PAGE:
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Friday, March 10, 2006

Burning Love: Notes on Deepa Mehta's Fire

I must admit, I wasn't expecting much when I sat down to view Fire, the first film in Deepa Mehta's "Elements" trilogy (Earth is the second; the third, Water, was released recently). I was extremely pleased to have my expectations hit for six.

Done badly, a film dealing with Fire's subject matter could have been strident or simplistic or sensationalist, or all three. Happily, it is none of those, but instead a complex, touching, even comic exploration of love and relationships in a hidebound society.

Mehta has generous compassion for all of her characters, women and men, who aren't stereotypical victims or oppressors but people in one way or another constricted by things--religion, tradition, family--beyond their control. Criticism of these things is implicit, but constant.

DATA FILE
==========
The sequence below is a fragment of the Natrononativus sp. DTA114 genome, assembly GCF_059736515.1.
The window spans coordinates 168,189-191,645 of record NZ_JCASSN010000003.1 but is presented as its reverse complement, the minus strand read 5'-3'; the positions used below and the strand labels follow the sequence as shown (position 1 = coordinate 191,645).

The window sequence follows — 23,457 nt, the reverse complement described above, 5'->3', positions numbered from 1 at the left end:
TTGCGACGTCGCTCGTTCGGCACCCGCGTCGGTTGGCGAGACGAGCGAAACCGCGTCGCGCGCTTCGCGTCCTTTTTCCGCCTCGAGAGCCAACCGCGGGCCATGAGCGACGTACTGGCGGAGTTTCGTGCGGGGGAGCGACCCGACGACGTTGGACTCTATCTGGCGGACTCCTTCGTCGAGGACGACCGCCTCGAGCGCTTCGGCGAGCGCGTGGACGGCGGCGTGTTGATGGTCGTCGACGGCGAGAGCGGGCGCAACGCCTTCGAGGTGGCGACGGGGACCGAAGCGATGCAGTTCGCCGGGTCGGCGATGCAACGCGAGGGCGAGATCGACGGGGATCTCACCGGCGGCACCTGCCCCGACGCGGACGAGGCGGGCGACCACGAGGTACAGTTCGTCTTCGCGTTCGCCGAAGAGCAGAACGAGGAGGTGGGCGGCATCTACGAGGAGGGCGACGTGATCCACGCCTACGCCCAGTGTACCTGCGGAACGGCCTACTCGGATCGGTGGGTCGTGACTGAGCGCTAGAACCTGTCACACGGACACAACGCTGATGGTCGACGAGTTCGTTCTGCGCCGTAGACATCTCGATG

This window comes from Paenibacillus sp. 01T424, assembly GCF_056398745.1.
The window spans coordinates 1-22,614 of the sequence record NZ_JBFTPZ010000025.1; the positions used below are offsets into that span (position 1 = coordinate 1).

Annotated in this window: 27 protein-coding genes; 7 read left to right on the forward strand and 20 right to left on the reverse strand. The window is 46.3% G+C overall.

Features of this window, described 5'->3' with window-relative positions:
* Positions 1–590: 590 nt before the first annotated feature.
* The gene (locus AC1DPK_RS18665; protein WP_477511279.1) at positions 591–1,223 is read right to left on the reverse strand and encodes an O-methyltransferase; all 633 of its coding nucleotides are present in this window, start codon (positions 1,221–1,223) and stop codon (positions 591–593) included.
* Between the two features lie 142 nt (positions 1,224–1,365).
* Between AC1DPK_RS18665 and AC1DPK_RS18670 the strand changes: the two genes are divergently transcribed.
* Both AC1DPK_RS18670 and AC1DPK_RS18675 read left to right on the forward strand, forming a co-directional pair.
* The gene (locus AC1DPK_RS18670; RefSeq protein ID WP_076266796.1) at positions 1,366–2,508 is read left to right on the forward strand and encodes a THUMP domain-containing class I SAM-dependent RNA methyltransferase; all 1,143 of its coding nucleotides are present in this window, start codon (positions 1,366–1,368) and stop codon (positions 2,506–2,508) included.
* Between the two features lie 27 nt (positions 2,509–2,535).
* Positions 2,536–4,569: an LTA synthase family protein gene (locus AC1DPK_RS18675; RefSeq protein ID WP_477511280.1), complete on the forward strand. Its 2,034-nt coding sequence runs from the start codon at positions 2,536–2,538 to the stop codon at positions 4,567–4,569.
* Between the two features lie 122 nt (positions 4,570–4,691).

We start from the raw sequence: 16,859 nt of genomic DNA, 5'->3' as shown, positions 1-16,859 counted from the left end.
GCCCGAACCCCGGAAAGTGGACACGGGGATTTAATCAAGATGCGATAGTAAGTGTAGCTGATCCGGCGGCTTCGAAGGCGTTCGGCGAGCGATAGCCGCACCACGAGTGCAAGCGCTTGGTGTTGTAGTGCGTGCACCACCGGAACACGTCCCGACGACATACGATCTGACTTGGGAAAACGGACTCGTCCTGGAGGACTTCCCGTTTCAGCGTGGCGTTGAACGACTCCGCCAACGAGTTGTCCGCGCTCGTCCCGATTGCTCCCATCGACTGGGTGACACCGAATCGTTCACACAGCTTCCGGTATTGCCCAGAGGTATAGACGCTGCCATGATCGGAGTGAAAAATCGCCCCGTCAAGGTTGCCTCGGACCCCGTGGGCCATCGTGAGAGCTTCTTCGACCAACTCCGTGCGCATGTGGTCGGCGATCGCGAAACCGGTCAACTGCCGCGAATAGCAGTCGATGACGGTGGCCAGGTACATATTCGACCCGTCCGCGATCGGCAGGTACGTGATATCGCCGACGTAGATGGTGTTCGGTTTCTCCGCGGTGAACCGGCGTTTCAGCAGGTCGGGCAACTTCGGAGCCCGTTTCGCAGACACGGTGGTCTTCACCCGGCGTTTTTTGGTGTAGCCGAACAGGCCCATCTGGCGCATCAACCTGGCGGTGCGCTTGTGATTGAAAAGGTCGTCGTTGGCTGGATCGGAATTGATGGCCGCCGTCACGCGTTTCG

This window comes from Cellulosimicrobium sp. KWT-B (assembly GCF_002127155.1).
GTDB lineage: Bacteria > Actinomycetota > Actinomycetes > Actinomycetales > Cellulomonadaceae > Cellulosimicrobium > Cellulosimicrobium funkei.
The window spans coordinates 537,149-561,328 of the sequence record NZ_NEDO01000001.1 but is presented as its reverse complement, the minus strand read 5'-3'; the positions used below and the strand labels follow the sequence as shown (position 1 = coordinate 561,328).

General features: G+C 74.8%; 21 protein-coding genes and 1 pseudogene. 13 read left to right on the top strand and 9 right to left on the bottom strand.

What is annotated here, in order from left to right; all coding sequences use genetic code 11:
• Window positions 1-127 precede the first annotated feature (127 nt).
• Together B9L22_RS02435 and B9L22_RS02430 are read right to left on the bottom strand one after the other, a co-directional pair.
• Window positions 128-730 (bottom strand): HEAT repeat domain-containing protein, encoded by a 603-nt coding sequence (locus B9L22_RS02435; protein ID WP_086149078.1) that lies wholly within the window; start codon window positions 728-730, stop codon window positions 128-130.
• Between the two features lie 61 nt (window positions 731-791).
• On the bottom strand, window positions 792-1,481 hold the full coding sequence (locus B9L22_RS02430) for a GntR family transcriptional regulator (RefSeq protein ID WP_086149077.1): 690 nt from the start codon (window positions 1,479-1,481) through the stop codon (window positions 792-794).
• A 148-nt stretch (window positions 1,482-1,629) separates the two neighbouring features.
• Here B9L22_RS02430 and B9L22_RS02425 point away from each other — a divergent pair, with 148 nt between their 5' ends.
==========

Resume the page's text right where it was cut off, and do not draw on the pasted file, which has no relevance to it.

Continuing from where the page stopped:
In fact, what struck me as most daring about the film was the religious criticism. On two occasions the story from the Ramayan of the god Ram's rejection of his wife Sita is recounted. Sita--also the name given to the young bride, played by Nandita Das--having been rescued from kidnap by the evil god Ravan, walks through fire to prove she has not been unfaithful to Ram. Even though she passes the test, Ram sends Sita away from him.

Ram's actions always struck me as grossly unjust. Here Deepa Mehta uses that story, as well as another, to show how the unfair treatment of women in modern society has religious justificiation: a more controversial proposition (to my mind) than the portrayal of a lesbian relationship (which had people rioting and destroying the Bombay cinemas).

On a few occasions the characters, particularly Sita, come across as mouthpieces spouting a message, but for the most part Mehta is content to let the story tell itself. And one could quibble with the ending as fantasy. But by and large this a fine film that anyone should be able to appreciate.


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